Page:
This Sunday, the Boston Globe asked, “Has health care improved with reclassification of hydrocodone?”
Here’s the response of the dynamic Cindy Steinberg, policy chair for the Massachusetts Pain Initiative and national director of policy and advocacy for the US Pain Foundation:
Severely restricting access to the most commonly used and highly effective pain medication is unjustly punishing the millions of law-abiding citizens who struggle to live with pain every day while doing little to solve the problem of abuse and addiction.
Hydrocodone combination products are effective for both acute and chronic pain and are useful and appropriate for a wide range of painful conditions and diseases. They have relatively few side effects and have been shown to have lower abuse potential than single entity opioids. In 2011, approximately 47 million Americans used hydrocodone analgesics for pain relief.
The number of Americans now living with pain is staggering. The Institute of Medicine has documented that there are more than 100 million living with chronic pain in this country. Ten million Americans live with chronic pain so severe that it has disabled them, and this number is expected to increase as the population ages.
When prescribed to individuals with pain severe enough to require these medications, the incidence of abuse and addiction is extremely low. For many with chronic pain, these medications mean the difference between a life worth living or not.
The new rules took effect Oct. 6. They require patients to obtain an original hard copy prescription for every 30 days of their medication — necessitating many more doctor visits — and then hand-delivering the script to their pharmacy. Doctors can no longer call in, fax, or electronically submit these prescriptions. Refills are prohibited.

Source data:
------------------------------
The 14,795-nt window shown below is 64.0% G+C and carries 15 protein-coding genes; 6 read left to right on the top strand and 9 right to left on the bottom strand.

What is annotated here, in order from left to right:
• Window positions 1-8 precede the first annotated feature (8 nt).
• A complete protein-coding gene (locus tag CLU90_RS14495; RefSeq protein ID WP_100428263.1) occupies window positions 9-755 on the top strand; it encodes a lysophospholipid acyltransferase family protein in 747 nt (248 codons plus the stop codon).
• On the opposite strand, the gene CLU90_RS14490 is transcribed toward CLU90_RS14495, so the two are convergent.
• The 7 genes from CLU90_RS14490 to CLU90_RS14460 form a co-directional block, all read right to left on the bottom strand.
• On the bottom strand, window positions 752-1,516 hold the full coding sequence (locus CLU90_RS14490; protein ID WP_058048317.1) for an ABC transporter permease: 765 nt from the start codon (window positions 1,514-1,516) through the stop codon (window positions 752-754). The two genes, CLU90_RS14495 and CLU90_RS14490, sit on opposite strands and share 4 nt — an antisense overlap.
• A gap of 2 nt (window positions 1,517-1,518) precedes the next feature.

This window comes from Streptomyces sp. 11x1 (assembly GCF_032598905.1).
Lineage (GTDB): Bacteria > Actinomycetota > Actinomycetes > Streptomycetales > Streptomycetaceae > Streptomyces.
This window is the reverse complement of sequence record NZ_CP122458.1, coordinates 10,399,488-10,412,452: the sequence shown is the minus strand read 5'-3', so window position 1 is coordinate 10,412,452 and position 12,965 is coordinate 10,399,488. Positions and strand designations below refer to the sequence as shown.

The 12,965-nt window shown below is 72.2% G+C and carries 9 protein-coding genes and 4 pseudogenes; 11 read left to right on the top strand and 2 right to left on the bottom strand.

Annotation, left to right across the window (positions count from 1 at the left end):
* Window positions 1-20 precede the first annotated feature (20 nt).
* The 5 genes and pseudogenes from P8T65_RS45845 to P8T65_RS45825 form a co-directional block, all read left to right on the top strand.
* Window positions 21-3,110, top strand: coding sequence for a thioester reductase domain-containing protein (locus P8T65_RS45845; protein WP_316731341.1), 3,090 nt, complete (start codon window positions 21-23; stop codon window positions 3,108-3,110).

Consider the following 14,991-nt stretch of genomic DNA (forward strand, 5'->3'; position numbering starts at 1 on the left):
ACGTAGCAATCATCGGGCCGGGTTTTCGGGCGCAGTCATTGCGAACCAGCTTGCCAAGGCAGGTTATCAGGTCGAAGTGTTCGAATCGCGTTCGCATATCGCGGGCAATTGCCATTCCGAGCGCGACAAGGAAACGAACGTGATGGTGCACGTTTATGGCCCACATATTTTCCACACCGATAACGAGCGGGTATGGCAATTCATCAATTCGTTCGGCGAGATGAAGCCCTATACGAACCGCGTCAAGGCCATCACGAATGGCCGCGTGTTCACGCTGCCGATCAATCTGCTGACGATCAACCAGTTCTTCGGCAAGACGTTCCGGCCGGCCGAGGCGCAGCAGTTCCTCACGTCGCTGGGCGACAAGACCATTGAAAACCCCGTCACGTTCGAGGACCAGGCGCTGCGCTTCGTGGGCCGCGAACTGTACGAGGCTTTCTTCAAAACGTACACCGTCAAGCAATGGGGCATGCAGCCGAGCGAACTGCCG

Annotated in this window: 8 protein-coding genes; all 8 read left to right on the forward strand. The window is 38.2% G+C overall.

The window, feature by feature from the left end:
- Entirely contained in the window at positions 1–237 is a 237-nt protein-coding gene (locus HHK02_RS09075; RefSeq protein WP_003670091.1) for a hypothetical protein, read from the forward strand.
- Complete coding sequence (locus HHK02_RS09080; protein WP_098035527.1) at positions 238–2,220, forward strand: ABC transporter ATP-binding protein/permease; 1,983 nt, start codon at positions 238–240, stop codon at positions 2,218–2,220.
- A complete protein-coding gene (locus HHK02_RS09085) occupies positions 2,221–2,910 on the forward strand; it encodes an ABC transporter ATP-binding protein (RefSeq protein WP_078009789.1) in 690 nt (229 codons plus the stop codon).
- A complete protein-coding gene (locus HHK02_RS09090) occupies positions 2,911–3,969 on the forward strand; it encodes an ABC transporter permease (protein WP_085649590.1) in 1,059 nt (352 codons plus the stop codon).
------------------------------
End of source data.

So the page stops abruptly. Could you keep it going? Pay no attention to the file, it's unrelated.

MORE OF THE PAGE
According to Rebecca Fortelka, who suffers from cerebral palsy and several other chronic pain conditions writing in the Nov. 18 National Pain Report, hydrocodone combinations are one of the only pain medications she can tolerate. Soon after the new rules went into effect, she contacted her doctor’s office as she was running out of her medicine and needed a renewal. “My pain was spiraling out of control as I was rationing meds to prevent being out of them,” she wrote. It took her doctor’s office four weeks to get the hard copy prescription ready, leaving her to suffer.
Cutting off the supply of pain medication will not solve abuse and addiction. Those who are predisposed to the disease of addiction will turn to other medications or illicit substances, leaving those with the disease of chronic pain with fewer options. People with addiction disorders need better treatment for the disease of addiction, coordinated follow-up, and continuing support.